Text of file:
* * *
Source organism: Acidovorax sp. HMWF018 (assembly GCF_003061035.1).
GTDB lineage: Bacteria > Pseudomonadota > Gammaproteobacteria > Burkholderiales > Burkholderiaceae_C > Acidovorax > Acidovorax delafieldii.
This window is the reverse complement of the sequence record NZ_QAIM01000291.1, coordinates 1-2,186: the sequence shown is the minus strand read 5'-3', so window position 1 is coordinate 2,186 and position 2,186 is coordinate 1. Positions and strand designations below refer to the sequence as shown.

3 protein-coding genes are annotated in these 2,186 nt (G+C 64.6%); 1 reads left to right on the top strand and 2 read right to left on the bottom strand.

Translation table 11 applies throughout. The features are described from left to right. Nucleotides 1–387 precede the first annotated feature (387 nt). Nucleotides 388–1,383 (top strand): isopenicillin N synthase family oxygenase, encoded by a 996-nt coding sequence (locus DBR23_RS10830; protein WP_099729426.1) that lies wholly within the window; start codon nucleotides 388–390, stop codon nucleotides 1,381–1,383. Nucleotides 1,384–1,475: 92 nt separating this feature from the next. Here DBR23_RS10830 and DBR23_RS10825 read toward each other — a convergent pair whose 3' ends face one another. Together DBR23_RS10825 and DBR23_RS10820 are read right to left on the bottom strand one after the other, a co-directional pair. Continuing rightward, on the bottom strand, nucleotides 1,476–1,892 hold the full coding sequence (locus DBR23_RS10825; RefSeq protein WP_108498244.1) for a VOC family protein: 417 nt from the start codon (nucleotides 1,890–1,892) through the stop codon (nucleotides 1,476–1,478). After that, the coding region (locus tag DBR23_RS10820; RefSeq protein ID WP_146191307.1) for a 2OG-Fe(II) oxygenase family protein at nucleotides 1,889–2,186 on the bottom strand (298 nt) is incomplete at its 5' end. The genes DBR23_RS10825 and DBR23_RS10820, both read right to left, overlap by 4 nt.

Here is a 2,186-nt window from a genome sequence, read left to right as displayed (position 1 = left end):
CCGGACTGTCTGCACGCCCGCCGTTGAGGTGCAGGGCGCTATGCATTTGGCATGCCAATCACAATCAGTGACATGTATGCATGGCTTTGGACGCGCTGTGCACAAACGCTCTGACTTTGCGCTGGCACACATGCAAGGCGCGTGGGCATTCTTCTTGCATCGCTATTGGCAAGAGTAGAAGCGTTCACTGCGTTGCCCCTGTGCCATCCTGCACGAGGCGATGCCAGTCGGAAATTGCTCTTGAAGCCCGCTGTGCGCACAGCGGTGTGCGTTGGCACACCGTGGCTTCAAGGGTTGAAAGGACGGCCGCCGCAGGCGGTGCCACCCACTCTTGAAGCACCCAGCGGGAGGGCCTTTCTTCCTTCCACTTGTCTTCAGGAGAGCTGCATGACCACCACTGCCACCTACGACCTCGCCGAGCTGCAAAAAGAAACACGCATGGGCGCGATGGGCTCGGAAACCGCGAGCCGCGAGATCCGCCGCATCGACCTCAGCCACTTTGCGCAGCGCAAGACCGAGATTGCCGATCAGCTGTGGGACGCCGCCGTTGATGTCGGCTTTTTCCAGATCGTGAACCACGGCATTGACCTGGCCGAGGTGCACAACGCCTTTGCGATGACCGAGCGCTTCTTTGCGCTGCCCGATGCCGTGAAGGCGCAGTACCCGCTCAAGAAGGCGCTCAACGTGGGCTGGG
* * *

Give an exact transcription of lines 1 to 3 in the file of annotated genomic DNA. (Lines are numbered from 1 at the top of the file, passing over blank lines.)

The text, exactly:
Source organism: Acidovorax sp. HMWF018 (assembly GCF_003061035.1).
GTDB lineage: Bacteria > Pseudomonadota > Gammaproteobacteria > Burkholderiales > Burkholderiaceae_C > Acidovorax > Acidovorax delafieldii.
This window is the reverse complement of the sequence record NZ_QAIM01000291.1, coordinates 1-2,186: the sequence shown is the minus strand read 5'-3', so window position 1 is coordinate 2,186 and position 2,186 is coordinate 1. Positions and strand designations below refer to the sequence as shown.